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Though there are many forces at play, I believe an office environment will remain relevant and important in the long term.
The current discussion about the future of office demand is mainly based on surveys or anecdotal evidence like statements from business leaders or a small sample set of actual lease decisions, and even those decisions may be short-term in nature.
There are valid arguments on both sides. Below are some common points:
Positive demand signs
In the short term, de-densification to accommodate social distancing rules has a positive effect on office demand as some companies are choosing to rent additional space. This should partially result in a long-term pattern due to an increased focus on health and well-being.
Over the last three decades, office density went from 300 SF per employee for the average office user to as low as 75 SF in the case of some co-working operators.
While some of the more extreme density is driven by economics and affordability, there is a general expectation that more companies will revert and de-densify their spaces for productivity reasons, in addition to health.
Office developments that are already under construction will certainly be completed, but as a response to a potential adjustment in demand and rent levels, future developments will slow down over time and lead to a new equilibrium. This will especially apply to speculative developments.
Negative demand signs
Recessions lead to bankruptcies, right-sizing, and a suppressed appetite for expansions, with downside pressures on office demand and rental rates.
Hub-and-spoke model. Occupiers will likely retain their main headquarters, but reduce their footprints in densely populated city centers, while offering their employees flexibility by granting them access to a secondary office or co-working location closer to home.
The longevity and depth of the adaptation of Working from Home policies will arguably be the most relevant factor for future office demand.
Working from Home
The implementation of Working from Home during the pandemic has undoubtedly worked better than many had anticipated and should lead to an increased adaptation of more flexible work models. The often-cited advantages are lower to no commute times, flexible working hours, and with those, an improved work-life balance.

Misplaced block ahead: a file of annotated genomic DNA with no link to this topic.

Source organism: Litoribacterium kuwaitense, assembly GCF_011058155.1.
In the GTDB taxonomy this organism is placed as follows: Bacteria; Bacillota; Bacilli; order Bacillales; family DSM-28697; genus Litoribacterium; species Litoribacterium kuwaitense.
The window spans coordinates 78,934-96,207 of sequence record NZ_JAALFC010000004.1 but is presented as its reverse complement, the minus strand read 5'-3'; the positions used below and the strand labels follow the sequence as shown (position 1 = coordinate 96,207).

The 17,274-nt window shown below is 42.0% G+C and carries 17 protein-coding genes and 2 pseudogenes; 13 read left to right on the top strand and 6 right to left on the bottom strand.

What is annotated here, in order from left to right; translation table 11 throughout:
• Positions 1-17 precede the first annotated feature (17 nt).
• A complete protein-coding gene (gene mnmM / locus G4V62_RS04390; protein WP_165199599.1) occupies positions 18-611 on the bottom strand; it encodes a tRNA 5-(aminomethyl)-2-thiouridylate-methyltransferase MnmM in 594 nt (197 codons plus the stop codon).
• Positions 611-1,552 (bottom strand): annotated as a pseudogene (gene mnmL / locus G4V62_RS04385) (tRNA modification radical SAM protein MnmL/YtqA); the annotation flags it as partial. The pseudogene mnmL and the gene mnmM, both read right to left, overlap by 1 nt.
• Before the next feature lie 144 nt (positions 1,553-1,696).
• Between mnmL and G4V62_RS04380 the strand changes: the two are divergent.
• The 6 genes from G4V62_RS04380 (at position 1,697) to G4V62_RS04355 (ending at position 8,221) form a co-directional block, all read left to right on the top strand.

However, certain drawbacks that come with the Working from Home paradigm should limit extreme adoption of Working from Home and will protect office demand in the long term.
Information flow can be asymmetric and lead to dissatisfaction and a feeling of disconnection. For senior-level employees, this could result in an imbalance in decision-making and an exacerbation of political tensions, as employees who are not physically present could lose influence. This may apply in the case of promotions, layoffs, and other organizational decisions.
Employees, especially those in lower ranks, will miss out on training opportunities and the ability to spontaneously join meetings and learn soft career-building skills.
The hiring process becomes more complex in a virtual world, with employees potentially living in another city or state than their managers. This also complicates the creation and maintenance of a corporate culture and team unity, which in turn may reduce loyalty to a specific employer, as job changes across state lines may not even require moving the primary residence.
Questions surrounding motivation and distraction, which ultimately may lead to productivity losses when purely Working from Home. Personal living conditions vary by economic situation and stage of life, and can therefore complicate a productive work set-up, which is already lacking inherent structure.
Parents working at home may be encumbered with childcare responsibilities, and others may be distracted by roommates in a relatively small city apartment without privacy or physical working space. Clearly, not all remote working is created equal.
Lack of a work persona that breeds an office-based social world where friendships and even deeper personal relationships are forged.
Though there are many more arguments on both sides, an office environment is sure to offer inimitable benefits with regard to productivity, creativity, motivation, corporate culture and social interaction that will remain relevant and important for employers and employees in the long term.
This explains why big tech companies create “office meccas” with extensive amenities and company cultures that spur many of the afore-mentioned positive aspects.
Co-working companies, in the same vein, literally took people out of their homes or nearby coffee shops and placed them into an office environment.
Once the health crisis subsides with a lasting medical solution, we should see a strong re-engagement in the office space. Looking ahead, while we can expect a somewhat increased adaptation of Work from Home and other flexible policies, the office is certainly not dead…just evolving.
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About Beau Beach, MBA CCIM
Beau is a tenacious Commercial Real Estate Broker, author and adoring father of four. His clients appreciate his no-nonsense demeanor and his legendary work ethic.
Beau leads Beachwood which is a commercial real estate broker for sellers in the Nashville, Milwaukee and South Florida markets.
He’s the author of the books The 3 Reasons: Why Most Commercial Properties Don’t Sell and True Wealth: What Every Seller Should Know About 1031 Exchanges.
Beau can be reached at 800-721-3287, click to schedule a call or Beau@BeachwoodSells.com